Once you quit drinking, for good, you're going to get to know your triggers. You won't like them at first, and certainly won't recognize them. That's because before quitting, a trigger would be imperceptible to your mind. It arises and, boom, you reach for that glass of wine or, at least, make plans to have a drink as soon as possible. The trigger is appeased, and goes quiet again. You see, you don't really get to know a trigger until you say no to it. That's when it grows loud and demanding. That's when you are forced to face it and eventually beat it to submission. Pulverize it, preferably.
I was pretty shocked when I came to know my triggers. Damn, I had a lot of them. It was no wonder I drank wine almost every day. Bored? Have a drink. Awkward social situation? Have a drink (probably a few). Bad day at work? Drink! Great day at work? Uncork a bottle. Sad? Nothing like a soothing Pinot Noir. The list could go on. The bastards were relentless at the beginning.
It was a major a-ha moment to realize I was living in the company of so many inclinations to drink alcohol. No wonder cutting back was so impossible. The longer I went without reaching for wine, the closer I had to look at the triggers and address them. To me, it wasn't enough to simply say no. I wanted to know the why. Why did I feel the need to have a drink? To get the buzz. That meant sitting with my discomforts. A lot.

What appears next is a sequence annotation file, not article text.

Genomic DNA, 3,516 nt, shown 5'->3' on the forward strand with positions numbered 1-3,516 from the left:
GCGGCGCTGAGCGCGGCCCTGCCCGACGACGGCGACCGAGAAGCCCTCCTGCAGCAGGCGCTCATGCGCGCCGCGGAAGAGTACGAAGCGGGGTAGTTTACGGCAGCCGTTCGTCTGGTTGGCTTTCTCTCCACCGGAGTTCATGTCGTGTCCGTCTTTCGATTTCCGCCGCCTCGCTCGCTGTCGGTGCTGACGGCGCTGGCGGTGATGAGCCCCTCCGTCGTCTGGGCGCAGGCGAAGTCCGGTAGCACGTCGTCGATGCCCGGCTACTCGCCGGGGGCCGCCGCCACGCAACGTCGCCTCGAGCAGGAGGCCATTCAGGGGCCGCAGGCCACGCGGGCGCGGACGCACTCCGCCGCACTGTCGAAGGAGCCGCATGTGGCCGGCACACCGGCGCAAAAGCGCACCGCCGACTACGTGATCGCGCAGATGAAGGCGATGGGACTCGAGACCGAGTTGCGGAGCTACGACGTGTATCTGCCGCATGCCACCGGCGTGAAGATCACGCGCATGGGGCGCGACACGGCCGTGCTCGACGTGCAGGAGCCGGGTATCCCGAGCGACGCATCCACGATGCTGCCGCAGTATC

In getting know the many reasons that drove me to drink, I got to know myself much more deeply. It was time to understand the gap between my discomforts and my sips of wine. Every time I felt an impulse to drink, I'd dig into the deeper reason why - I could usually find one. Sure, I liked to have a glass of wine after work while making dinner. While a part of that routine was ingrained habit, there was also more to it. I also felt that I deserved it. But why? Was I dissatisfied with my job? My life? Was it that important to celebrate the end of every workday? Like I survived yet another day, thank God! These were the questions I asked myself when I faced the impulse to drink. Saying no to it was always accompanied by discomfort, sometimes even pain. But the more I went into that place and poked around, the stronger I got. Until I grew more powerful than the trigger. And, it disappeared.
This is a process that takes time, especially if you have as many (or more) triggers as I did. And, new ones still show up. Thankfully, now that I prefer having a clear mind over a buzzed one, the impulses are much easier to face. In many ways, I'm getting to know myself all over again. And, learning to accept the pieces of me that I'd thought were better left buried. Most of those pieces are relics of old thinking and irrelevant insecurities that formed early in life -- childhood, teen years.
I've learned that I'm not as bad as I thought, after all. That it's okay to be the real me. All the time. I've learned I like me, more than I ever thought possible.